A Cold Walk

This blog may be called “Go Outside Today” but I have to admit that my running injury changed my routine a bit. For a week or so I didn’t move around much. It’s feeling better now but between that and the colder temperatures (windchills now often get down to -15°C) I’ve been less motivated to actually GO outside today even as my foot is feeling 100% fine. Instead, my bike sits on a smart trainer ready for my daily ride on imaginary roads with people from around the world. I miss going outside but I also am really enjoying being warm, and sometimes even hot when exercising. It will be some months before that happens outdoors here.

But last weekend Daegan and I did get out for a walk despite the cold and wind. We’d both been intrigued by a pond we could see in the distance about a kilometre and a half away and decided to head in that direction. I put on multiple layers, snow boots, a warm jacket, hat and gloves and out we went.

The cold was noticeable immediately with the wind blowing strongly between the highrise buildings. It stayed strong as we crossed the bridge over the ravine we were going to go into. But then we both noticed it: turning on to a snowy path in the woods the wind died down.

After trekking through the woods we found ourselves in the park proper where more people were. I was interested to note that even outdoors and physically distanced, people were wearing masks. After coming out of the forest, we too put ours on. With the cold weather it was actually nice to have our faces covered more.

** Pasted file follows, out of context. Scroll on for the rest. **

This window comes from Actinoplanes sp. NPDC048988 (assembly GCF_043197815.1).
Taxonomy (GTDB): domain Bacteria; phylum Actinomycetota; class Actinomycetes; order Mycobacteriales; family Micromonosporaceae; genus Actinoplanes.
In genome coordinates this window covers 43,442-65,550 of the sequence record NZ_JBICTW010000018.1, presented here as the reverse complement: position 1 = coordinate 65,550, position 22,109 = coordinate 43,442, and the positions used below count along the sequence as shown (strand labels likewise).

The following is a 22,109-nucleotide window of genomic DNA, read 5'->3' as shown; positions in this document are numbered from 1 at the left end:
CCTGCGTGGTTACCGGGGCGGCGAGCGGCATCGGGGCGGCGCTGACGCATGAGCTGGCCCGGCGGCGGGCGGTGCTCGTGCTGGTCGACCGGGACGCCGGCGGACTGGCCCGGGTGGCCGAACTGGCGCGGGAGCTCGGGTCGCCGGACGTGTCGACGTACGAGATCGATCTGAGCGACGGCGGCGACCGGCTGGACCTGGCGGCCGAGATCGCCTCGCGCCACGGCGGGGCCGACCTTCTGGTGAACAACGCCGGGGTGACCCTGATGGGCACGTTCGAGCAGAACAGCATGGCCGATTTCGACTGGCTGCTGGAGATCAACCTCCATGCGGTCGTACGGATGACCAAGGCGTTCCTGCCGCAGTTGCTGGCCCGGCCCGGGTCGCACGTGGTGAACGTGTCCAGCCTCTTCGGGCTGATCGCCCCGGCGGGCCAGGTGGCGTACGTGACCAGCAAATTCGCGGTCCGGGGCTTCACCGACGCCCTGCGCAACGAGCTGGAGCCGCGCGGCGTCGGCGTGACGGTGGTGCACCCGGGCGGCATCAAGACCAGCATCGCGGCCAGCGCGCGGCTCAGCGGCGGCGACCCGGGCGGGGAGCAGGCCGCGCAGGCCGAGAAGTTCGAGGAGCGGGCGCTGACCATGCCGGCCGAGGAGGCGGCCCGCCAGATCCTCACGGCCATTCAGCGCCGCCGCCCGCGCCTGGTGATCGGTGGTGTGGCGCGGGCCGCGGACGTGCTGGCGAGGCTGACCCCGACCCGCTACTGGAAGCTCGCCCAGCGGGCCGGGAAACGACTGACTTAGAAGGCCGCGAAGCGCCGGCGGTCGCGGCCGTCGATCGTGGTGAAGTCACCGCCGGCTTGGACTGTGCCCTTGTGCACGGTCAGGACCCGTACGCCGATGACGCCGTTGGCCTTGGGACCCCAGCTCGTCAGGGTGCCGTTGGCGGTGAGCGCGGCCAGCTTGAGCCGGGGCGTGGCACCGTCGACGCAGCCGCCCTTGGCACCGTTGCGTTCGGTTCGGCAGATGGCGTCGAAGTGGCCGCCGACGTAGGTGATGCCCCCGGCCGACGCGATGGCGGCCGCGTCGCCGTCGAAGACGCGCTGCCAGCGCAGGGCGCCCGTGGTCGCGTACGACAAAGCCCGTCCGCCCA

We cross a field and enter another grove of trees. When we come out the other side we’re at the pond.

Today it is frozen enough that people have cleared the snow off the ice and people are playing hockey – all properly distanced and wearing masks. A man skates alone with a snow shovel enlarging the rink. It feels like a timeless Canadian scene, and in fact, it is.

We skirt around the game and go north to where another patch of ice has been cleared. We have no skates but enjoy the experience of walking on water.

Then, enjoying the ability to walk across the lake we head to the other side. We reach a point where, thanks to the sides of the ravine, we can barely tell we are in Canada’s largest city. In the time it took us to walk here, we could just as easily have taken transit to the most dense part of the city.

It’s getting cold so we decide to turn toward home, taking a different way through the forest on the right in the photo above.

We get back to the busier part of the park, put on our masks and head back up to street level. The wind picks up and we briskly walk home, appreciating the mask for keeping us warmer. Back up to our apartment we go and look down on the city. People are still skating on the pond. Tiny specs darting back and forth across a tiny pond.

6 thoughts on “A Cold Walk

  1. Wow! Good to see you were outdoors. After so many weeks it was the first time that we stayed inside for it was -16C feels like. We were out yesterday when it was -13 😂

  2. Back behind the Science Center? I’m trying to figure it out by the buildings. Somewhere near Don Mills and Eglinton? I love the way that there are so many little “hidden” places like this around the city

  3. Ah… -15 windchills. I kind of miss the harsh Toronto winters. Great photos! And thank you for sharing! I love Toronto because of how you can disconnect from the city by venturing into its parks.

    1. That’s so true. You can disconnect quickly and then, when you’re ready, you can reconnect in minutes. I’ve never lived anywhere quite like this.

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